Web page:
If you happen to know anyone that might be interested in such a work please feel free to pass my info along. I will give you lots and lots of onions!

Below is prologue and a word from Eve:

PROLOGUE

 

Muckville.  I can see you asking yourself now

Why should I care about a book about farming? Or one about public policy advocacy and dealing with the media? Or a about a book that combines the realities of farming with agriculture-specific policy, advocacy and dealing with the media?

We all have to eat. Every day if possible. Day after day. Until we die we have to eat. Food, along with breathable air, clean water and adequate shelter is one of our most basic needs. Since there are roughly 3.3 million farmers in the U.S. comprising roughly 2% of the general population, odds are you have never met a farmer. Despite the growth in popularity of Community Supported Agriculture (CSA) and local farmers’ markets it is most likely you have never met, spoken, smelled or touched a farmer.  Or set foot on a farm.

Though the United States was once a primarily an agricultural society and even as recently as the turn of the previous century roughly 40% of the population farmed, since then, and especially since the advancements associated with Norman Borlaug’s “Green Revolution” fewer and fewer farmers on less and less land space have produced one of the world’s safest, most abundant and cheapest food supplies.

And with that change has come an incredible level of disconnect between the people who primarily produce our food and the citizens who eat it. Sadly, when you mention the word farmer the first image that will pop into someone’s head will be Eddie Albert’s character Oliver Wendell Douglas from the CBS sitcom “Green Acres.” Or worse, some character from one of the various reality TV shows that keep popping up, and frequently aren’t so real.

Though farmers’ markets are exploding across the country and thanks to the foodie movement there is a strong renewed interest in agriculture, much of the information about farmers is not coming from us. Food critics and chefs will frequently pontificate about farming, and though some of them may have a small hobby farm, for the most part they are not farmers. They do not know what it is like, on a day to day basis, to be a farmer in the 21st century.

I simply don’t have enough heads for all the hats I have to wear. I have to be a soil scientist, a chemist, a financial planner, an accountant, a bookkeeper, a regulator, a marketer and frequently a public relations person and public policy advocate.

Farming today is governed by a myriad of laws and regulations that cover numerous aspects of our business on multiple levels. And there are so many groups, organizations and pressures out there trying to influence or change those laws and regulations on a seemingly daily basis.

In the mid 1990’s after leaving the farm a short time to pursue my graduate degree and after I married my wonderful wife Eve, I returned to the family onion farm. My brother and I are the fourth generation of the same family on a farm that started in the U.S. at the turn of the 20th century. As soon as I returned I started dealing with a variety of issues and crises, including weather disasters and various labor advocacy organizations. I was baptized by fire. Eve and I had to learn, for the most part on our own, how to fight for our farm and our industry. It wasn’t easy at first (for the most part it still isn’t now, 17 years later).  But, trial by fire typically isn’t.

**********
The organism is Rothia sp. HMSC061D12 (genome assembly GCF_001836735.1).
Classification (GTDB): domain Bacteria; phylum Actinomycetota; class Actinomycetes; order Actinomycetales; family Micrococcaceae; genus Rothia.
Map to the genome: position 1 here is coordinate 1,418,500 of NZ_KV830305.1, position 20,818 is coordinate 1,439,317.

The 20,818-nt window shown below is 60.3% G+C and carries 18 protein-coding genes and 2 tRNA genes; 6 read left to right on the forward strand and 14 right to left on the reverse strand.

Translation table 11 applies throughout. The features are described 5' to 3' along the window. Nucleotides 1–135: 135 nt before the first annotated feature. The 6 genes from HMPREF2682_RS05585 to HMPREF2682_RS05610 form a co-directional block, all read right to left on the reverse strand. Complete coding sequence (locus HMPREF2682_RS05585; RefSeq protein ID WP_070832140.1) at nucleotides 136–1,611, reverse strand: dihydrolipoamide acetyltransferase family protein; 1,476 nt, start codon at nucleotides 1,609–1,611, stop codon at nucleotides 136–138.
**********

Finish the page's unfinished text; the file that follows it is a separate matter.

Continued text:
So why is this all important to you? Because as I said, we all have to eat. It’s one of our most fundamental needs. You should know something about how your food is produced. Not from sitcoms, or from food critics or from chefs, no matter how well intentioned they may be.  You should know from one of us who produces it.

Now, there are some books out there written by farmers about farming. Many of those books are about the adventures of people who eschew urban or suburban life to move to the country and take up farming. They extol the benefits of a more simple life.

That’s not the point of this book.

Life is not simple, nor, quite frequently, very fair. A hailstorm that decimates your crop mid season or a hurricane caused flood that wipes virtually your entire crop away is not fair. And how you deal with those scenarios is anything but simple. I’ve dealt with those situations, sadly, more than once. I’ve also dealt with very stupid government programs and terrible proposed legislation. And over the years my wife and I have had a fair number of successes in dealing with such situations. That’s what this book details.

Though it is a memoir about my specific experiences on the farm and in front of a camera or on Capitol Hill, what I relate, the techniques and the tricks and methods of dealing with the media or developing grassroot strategies to fight for a given issue can be applied by you. No matter what you do, or where you live, or what problem you may be facing, my example can provide you with a roadmap to how you can successfully fight for your cause.

The system is messed up. It sucks, to  be quite frank. But my specific experiences show that if you are persistent and you have a fraction of a clue as to what to do, you can make a positive change for your community, too.

Why should you read this book? Because I need better informed end users of my product. I need you to understand why after a devastating hailstorm or flood I need your support and help. I need you to have a better connection with the people who produce the food you eat.  And, you need to better understand the people who grow your food, and how the policy decisions can affect every aspect of the food you eat.

Why should you read this book? Just as important as learning about how your food is grown, I want you to read it and to realize that you can get off the couch and fight for your family and your community. Though the deck is stacked against you, like it is against me, you can still effect a positive change. All is not bleak. There is hope.

I  want you to read this book so that the next time you walk into the produce section of your local supermarket you will pause for a moment and just think about what was involved to get those fresh vegetables and fruits on that shelf.

 

 

 

A NOTE FROM EVE

Muckville. That’s where we live, both literally and figuratively.